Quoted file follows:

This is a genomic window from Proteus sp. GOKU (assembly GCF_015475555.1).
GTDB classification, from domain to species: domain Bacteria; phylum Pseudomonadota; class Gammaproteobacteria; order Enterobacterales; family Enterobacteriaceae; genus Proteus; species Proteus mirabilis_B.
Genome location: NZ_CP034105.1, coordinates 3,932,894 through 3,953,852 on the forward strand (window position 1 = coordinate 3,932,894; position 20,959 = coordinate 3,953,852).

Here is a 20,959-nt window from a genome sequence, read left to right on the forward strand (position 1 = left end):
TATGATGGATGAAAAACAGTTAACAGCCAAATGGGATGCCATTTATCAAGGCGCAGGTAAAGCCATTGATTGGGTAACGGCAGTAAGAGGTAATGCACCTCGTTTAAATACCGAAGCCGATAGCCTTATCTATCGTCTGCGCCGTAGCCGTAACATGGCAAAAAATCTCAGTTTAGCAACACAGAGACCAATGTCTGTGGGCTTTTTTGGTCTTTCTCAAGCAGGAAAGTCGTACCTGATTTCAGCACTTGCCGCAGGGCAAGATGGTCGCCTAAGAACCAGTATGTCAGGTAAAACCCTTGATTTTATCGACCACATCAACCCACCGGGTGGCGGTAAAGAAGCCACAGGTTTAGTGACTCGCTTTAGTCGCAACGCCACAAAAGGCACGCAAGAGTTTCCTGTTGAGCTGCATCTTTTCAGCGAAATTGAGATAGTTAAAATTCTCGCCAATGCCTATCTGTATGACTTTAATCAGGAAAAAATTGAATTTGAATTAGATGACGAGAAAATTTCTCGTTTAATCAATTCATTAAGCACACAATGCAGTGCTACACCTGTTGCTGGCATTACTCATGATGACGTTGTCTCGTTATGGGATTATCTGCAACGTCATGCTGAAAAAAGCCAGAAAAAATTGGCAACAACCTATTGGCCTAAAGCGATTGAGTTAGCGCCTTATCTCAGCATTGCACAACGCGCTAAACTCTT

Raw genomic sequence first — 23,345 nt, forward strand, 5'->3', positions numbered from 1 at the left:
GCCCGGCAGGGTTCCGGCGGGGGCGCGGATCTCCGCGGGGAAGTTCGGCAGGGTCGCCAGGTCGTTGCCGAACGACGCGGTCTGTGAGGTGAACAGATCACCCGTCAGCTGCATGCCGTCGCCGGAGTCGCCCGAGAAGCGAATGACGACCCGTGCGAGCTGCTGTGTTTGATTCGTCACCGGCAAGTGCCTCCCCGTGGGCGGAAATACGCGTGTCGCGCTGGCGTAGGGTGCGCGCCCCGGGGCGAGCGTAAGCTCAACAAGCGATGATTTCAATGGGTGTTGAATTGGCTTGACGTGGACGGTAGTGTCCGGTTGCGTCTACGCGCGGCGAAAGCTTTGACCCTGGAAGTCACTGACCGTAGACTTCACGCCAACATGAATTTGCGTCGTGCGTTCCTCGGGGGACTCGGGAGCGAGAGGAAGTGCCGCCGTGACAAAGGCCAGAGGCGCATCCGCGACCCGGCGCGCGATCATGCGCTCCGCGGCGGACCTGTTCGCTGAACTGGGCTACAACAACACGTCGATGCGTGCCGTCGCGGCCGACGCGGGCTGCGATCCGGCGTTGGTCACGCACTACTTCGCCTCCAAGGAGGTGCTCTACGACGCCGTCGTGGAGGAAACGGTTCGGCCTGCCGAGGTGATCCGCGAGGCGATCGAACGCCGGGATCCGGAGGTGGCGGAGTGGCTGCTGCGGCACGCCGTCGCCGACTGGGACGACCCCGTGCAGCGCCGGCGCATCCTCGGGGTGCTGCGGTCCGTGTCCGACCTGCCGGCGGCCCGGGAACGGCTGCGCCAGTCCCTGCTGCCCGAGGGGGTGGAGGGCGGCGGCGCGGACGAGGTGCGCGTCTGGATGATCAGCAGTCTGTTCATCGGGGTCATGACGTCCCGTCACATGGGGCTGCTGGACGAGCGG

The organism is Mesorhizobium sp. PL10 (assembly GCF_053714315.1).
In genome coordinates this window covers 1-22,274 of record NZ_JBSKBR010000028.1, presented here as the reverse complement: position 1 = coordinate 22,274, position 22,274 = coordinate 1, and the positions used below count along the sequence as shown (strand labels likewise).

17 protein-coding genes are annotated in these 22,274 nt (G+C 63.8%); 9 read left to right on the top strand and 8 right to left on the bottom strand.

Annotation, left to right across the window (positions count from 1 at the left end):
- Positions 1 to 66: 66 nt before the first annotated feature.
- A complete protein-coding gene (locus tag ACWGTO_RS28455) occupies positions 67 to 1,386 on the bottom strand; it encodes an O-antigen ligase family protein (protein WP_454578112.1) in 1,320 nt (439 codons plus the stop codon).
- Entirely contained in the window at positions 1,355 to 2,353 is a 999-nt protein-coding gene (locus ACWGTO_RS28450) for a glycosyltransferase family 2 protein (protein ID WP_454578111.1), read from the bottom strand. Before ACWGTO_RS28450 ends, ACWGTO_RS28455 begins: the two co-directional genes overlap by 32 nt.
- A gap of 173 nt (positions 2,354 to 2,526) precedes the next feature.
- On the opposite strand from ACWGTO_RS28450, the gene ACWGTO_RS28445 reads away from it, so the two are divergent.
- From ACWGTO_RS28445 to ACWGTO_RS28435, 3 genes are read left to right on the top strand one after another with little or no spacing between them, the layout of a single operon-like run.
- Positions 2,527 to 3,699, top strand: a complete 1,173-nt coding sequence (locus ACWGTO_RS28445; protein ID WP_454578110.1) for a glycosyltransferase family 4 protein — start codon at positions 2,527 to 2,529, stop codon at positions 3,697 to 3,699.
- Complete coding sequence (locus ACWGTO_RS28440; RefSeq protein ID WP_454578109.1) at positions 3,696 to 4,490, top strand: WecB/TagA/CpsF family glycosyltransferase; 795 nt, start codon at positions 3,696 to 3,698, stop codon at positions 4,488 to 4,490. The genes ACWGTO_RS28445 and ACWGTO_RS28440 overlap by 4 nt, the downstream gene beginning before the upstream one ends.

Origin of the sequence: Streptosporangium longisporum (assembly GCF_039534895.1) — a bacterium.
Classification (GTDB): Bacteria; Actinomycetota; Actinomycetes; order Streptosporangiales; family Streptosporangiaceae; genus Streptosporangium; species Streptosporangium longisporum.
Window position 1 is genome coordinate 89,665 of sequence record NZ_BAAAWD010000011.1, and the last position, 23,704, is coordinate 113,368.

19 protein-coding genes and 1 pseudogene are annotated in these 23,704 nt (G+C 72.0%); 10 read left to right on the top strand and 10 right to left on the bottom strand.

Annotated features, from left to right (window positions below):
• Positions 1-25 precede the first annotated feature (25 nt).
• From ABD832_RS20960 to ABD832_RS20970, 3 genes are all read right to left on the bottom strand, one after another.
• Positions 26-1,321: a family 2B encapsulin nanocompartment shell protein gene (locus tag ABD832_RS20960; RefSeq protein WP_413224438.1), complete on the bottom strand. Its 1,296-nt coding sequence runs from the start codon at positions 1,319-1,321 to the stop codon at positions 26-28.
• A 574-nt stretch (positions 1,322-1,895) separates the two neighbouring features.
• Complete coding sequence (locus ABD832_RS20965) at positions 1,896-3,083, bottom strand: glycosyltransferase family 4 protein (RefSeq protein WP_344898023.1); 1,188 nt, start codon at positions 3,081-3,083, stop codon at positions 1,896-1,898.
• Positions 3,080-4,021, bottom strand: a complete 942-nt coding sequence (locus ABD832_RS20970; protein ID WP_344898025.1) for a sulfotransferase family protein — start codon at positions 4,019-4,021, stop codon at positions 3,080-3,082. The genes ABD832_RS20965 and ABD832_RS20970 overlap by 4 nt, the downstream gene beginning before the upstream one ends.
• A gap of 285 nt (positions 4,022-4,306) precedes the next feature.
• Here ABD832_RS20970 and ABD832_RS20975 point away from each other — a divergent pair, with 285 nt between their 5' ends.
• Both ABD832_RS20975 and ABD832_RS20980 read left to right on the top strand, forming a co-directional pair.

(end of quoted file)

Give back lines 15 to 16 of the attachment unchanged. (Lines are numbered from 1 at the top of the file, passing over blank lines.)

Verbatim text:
- A gap of 173 nt (positions 2,354 to 2,526) precedes the next feature.
- On the opposite strand from ACWGTO_RS28450, the gene ACWGTO_RS28445 reads away from it, so the two are divergent.